At any rate, my attempts to let DASH impact my life are in the infancy stages, but I'm hopeful. I'd like the other decisions in my life to follow that same path of hopefulness.

Sunday, January 18, 2009

Come, Captain

Coquettishly you come to
me in the
A faerie masked in mystery
aloft on gossamer wings
soaked with starlight
Close you hover
gentle caress upon jugular
until secret somethings
gush unceremoniously forth
An outpouring of darkened heart
bleeding confession
costly petition
penitent libation

If I could only catch you
stall this dance
Silence this cacophony
Fill up what is lacking
in my affliction of
Oh! to know your coming
and your going
know it with the familiarity
of tide and shore
Wash over me
wipe away gritty
uneven surface
smoothly I flow
into the heart of
the sunset

I am lost upon you
I am lost without you
I have tasted the
gravity sinking through
the vortex
yawning beneath idle feet
I have felt the wind blow itself
to pieces against
the drift of
my wandering
upsetting course set

Come, captain this ship
Set the sails, tie the rigging
slip the anchor
for home

Wednesday, January 14, 2009

"The house rose from its ashes and I sailed on my love of Delgadina with an intensity and happiness I had never known in my former life. Thanks to her I confronted my inner self for the first time as my ninetieth year went by. I discovered that my obsession for having each thing in the right place, each subject at the right time, each word in the right style, was not the well-deserved reward of an ordered mind but just the opposite: a complete system of pretense invented by me to hide the disorder of my nature. I discovered that I am not disciplined out of virtue but as a reaction to my negligence, that I appear generous in order to conceal my meanness, that I pass myself off as prudent because I am evil-minded, that I am conciliatory in order not to succumb to my repressed rage, that I am punctual only to hide how little I care about other people's time. I learned, in short, that love is not a condition of the spirit but a sign of the zodiac.

I became another man. I tried to reread the classics that had guided me in adolescence, and I could not bear them. I buried myself in the romantic writings I had repudiated when my mother tried to impose them on me with a heavy hand, and in them I became aware that the invincible power that has moved the world is unrequited, not happy, love."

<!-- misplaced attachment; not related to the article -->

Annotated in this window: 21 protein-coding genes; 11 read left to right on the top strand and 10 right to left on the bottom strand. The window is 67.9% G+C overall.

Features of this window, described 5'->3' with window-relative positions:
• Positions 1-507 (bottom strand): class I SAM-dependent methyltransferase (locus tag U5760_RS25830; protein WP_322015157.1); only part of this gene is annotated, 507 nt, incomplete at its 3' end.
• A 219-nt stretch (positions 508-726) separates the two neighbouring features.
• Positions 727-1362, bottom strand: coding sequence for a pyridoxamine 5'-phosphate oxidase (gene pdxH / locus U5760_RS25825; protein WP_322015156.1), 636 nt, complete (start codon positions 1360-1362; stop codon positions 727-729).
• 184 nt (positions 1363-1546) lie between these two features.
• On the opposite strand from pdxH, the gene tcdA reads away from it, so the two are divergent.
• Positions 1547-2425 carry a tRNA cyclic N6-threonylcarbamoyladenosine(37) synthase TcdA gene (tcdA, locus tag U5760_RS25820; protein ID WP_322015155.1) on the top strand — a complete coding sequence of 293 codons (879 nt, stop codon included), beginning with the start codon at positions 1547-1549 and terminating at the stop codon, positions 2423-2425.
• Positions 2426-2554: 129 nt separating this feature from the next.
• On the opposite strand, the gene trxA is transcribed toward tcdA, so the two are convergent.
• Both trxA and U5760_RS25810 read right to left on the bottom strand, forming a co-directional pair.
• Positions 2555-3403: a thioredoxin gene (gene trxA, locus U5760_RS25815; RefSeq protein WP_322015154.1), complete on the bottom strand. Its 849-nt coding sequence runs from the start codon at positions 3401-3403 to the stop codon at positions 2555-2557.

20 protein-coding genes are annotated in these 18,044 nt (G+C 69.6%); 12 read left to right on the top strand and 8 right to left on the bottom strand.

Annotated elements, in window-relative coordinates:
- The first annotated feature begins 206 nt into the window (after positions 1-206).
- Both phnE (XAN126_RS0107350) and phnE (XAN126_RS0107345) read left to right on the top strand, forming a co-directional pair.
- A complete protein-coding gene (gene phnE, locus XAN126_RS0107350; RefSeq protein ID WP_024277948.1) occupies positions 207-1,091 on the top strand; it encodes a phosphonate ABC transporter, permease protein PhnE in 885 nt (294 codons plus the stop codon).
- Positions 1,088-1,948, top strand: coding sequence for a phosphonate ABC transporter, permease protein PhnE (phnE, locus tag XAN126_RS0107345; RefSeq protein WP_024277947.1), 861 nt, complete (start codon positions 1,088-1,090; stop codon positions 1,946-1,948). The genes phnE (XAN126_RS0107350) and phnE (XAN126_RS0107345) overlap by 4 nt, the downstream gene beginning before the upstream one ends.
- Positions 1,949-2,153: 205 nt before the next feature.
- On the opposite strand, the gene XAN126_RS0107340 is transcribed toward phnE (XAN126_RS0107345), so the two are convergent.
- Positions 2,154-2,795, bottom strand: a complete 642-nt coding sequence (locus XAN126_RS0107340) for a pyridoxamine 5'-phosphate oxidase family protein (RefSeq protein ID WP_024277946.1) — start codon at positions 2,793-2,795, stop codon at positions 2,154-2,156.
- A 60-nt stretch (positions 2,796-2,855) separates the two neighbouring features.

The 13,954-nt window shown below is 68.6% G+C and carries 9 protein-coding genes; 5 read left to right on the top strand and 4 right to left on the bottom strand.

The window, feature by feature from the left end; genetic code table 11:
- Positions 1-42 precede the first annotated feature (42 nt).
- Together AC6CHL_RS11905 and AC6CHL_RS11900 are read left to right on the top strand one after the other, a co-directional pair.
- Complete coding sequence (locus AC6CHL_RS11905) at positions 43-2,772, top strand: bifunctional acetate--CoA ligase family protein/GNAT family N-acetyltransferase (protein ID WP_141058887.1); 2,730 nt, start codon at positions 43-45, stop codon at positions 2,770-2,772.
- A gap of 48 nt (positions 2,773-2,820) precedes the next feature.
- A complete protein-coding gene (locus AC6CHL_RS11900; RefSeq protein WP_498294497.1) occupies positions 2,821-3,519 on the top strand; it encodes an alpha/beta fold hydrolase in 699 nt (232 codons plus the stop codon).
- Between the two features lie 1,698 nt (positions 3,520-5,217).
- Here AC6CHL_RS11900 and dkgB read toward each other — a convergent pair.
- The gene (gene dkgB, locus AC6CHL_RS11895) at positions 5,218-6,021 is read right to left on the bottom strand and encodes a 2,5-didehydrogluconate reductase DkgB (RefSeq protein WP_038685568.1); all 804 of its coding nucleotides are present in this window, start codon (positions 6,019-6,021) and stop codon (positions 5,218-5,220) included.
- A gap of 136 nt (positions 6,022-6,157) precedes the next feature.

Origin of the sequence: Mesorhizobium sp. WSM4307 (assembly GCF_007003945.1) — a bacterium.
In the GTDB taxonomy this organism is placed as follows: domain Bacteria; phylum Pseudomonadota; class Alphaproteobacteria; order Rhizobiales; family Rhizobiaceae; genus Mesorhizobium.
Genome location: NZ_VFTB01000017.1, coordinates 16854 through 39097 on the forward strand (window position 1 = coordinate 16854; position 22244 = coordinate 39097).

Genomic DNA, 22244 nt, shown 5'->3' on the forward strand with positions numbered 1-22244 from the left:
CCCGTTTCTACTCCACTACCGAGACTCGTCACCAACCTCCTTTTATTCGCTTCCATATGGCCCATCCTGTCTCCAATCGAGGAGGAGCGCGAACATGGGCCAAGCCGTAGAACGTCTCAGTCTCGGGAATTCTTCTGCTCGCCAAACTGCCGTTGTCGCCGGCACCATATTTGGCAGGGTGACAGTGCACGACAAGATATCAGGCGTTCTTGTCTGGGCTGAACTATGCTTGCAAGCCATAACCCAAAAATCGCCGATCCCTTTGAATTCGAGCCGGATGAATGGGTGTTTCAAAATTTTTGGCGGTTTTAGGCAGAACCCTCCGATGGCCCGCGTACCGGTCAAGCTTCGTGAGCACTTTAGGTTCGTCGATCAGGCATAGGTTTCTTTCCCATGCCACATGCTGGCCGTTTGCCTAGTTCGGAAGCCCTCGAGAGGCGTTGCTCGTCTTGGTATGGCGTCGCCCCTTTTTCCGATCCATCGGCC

--Gabriel García Márquez, Memories of My Melancholy Whores

Thursday, January 8, 2009

Postcards Without Postage, pt. 4

Dear little one,

I had a strange dream last night that made scant sense, but when I woke I knew it was about you.

From atop a mountain, I saw a dark bank of clouds streaming in from the east. They moved swiftly, heavy with purpose. As they reached the sky above me, they began to hover and swirl. Deliberately and ominously they gathered until they became the sky.

I heard a voice neither cruel nor gentle wail, "Cover your eyes!" Against my will I obeyed, the force of the voice driving into me with irresistible compulsion. As the world went black, I could feel the heaviness of the clouds crashing over me, an inexorable tide of darkness threatening to suffocate.

"Open your eyes," said a whisper in my ear, childlike and wise. Oh, how I wanted to listen to this whisper! But against the heaviness I could only manage to loose my left eye from its imprisonment.

I saw the underside of the clouds bathed in a bright orange glow, the reflection of some great forest fire, trees below singing with elegiac passion within the conflagration. It was terrible and beautiful, and I returned to my darkness with a mixture of regret and relief.

"Open your eyes," came the whisper once more, laden with urgency. Again the heaviness prevented me from complying fully, but this time I opened my right eye.

I once again saw the inky cloud bank bathed in fire, but this time the glow was warm and fading, like the sunset. It was another flame of passing, but it burned with the promise of tomorrow's rising. All beneath was silent in anticipation. It was beautiful and terrible, and again I retreated to the comfort of my blindness.

"Open your eyes," came the whisper a third time, adding gently, "Do not be afraid." These last four words birthed a lightness in me, and pregnant with expectation I opened both of my eyes onto the leaden expanse.

Just as I looked, the heavens broke open and the deluge began. The fire beneath the clouds shone through the rain to create a crystal clear rainbow, its arc crowning the horizon. I began to cry.

And then I woke, crying still. My little one, I am awash in sorrow. How will I not drown? I have sent my prayers for peace flying to the four corners of the heavens, but they have returned bearing no message, no assurance. Though I endure 197 days of silence, will I ever again see the world unflooded by tears?

As my red-rimmed eyes surrender to slumber once more, I am searching desperately for the courage to open my eyes to the sunrise. For I know it is you whispering in the morning, "Do not be afraid."